Visit the young minds website for more information on Asperger’s syndrome.

  • Somebody in my family has a mental health problem and I'm finding it really hard. What can I do?

    Living with a parent, brother or sister who has a mental illness can be really hard. It's really tough to see people you care about suffering. If it’s your mum or dad, you might feel upset, ashamed or even angry with them because they might not be able to look after you properly.

    Problems can include:
    - being separated from your mum or dad if they need to go into hospital for treatment
    - looking after an ill parent, or are taking care of brothers and sisters (get support if you are a young carer)
    - not being looked after properly (this is called neglect)
    - family problems or arguments
    - being teased or bullied by other people (get help with making bullying stop)
    - people saying nasty things about your parent.
     

  • I have to look after someone in my family and I can't cope. What can I do?

    As well as caring for the person in your family, it’s important that you look after yourself too. If you ever feel overwhelmed or stressed, talk to someone you trust about it. This could be a friend or a teacher at school. You can also talk to a ChildLine counsellor on 0800 1111 or through 1-2-1 chat online. Taking time out for yourself can also help you cope and feel better about things.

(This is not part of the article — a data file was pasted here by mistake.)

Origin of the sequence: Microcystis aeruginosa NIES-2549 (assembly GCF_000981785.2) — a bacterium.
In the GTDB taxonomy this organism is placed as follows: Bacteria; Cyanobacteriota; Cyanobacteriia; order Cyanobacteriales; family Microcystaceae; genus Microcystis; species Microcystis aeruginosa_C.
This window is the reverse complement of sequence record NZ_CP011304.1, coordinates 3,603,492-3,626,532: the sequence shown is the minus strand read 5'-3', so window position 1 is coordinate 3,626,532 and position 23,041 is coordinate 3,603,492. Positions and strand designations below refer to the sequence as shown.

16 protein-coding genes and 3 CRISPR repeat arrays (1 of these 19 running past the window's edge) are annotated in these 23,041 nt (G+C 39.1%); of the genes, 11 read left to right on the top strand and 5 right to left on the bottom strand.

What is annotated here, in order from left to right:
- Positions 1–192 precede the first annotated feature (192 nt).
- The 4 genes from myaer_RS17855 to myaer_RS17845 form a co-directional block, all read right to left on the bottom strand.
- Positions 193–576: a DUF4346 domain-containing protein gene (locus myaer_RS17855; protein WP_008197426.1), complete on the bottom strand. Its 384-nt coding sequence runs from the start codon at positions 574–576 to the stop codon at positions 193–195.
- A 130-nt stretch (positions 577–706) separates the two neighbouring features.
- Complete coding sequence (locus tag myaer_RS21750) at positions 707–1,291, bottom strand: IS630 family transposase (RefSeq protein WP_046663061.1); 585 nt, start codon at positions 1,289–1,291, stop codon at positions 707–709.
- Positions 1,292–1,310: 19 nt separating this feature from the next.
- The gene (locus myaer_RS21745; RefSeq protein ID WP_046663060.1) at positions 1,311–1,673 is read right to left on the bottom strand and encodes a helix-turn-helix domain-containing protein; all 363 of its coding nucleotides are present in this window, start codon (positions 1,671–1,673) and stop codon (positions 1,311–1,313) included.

Visit the young carers page on information and support with looking after a parent.

  • Will my mum or dad get better?

    If somebody you know has been diagnosed with a mental illness you might feel confused or even frightened about what might happen. It is okay to feel like this. Mental illness can be hard to accept sometimes.

    Although the causes of mental illness are not fully understood, there are lots of effective treatments out there. If your parent, sibling or friend has been diagnosed with a mental illness, it is a positive step. This way, the doctors can make a start in helping them get better.

Other sites that can help

Get information about mental health.
Young Minds

This site is created by young people for young people and has lots of useful info.
OCD Youth

This website has been created by young people with experience of Child and Adolescent Mental Health Services (CAMHS).
My CAMHS choices

Advice and booklets on mental health for young people.
MIND

Support from the Scottish Association for Mental Health.
SAMH

Information about different mental health medicines.
HeadMeds

Online chat

Want to chat to a counsellor online? Get help and advice for self-harm in a 1-2-1 session any time you want. Sign up to start talking

Online chat

Worried about mental health?

Maybe you live with somebody who has a mental illness? Remember you're not alone. Why not get advice and support from other young people in the same situation?

Visit the mental health message board

Anything missing?

Is there any other information or advice you'd like to see on mental health?

 
 
 
 
 
Types of mental health problems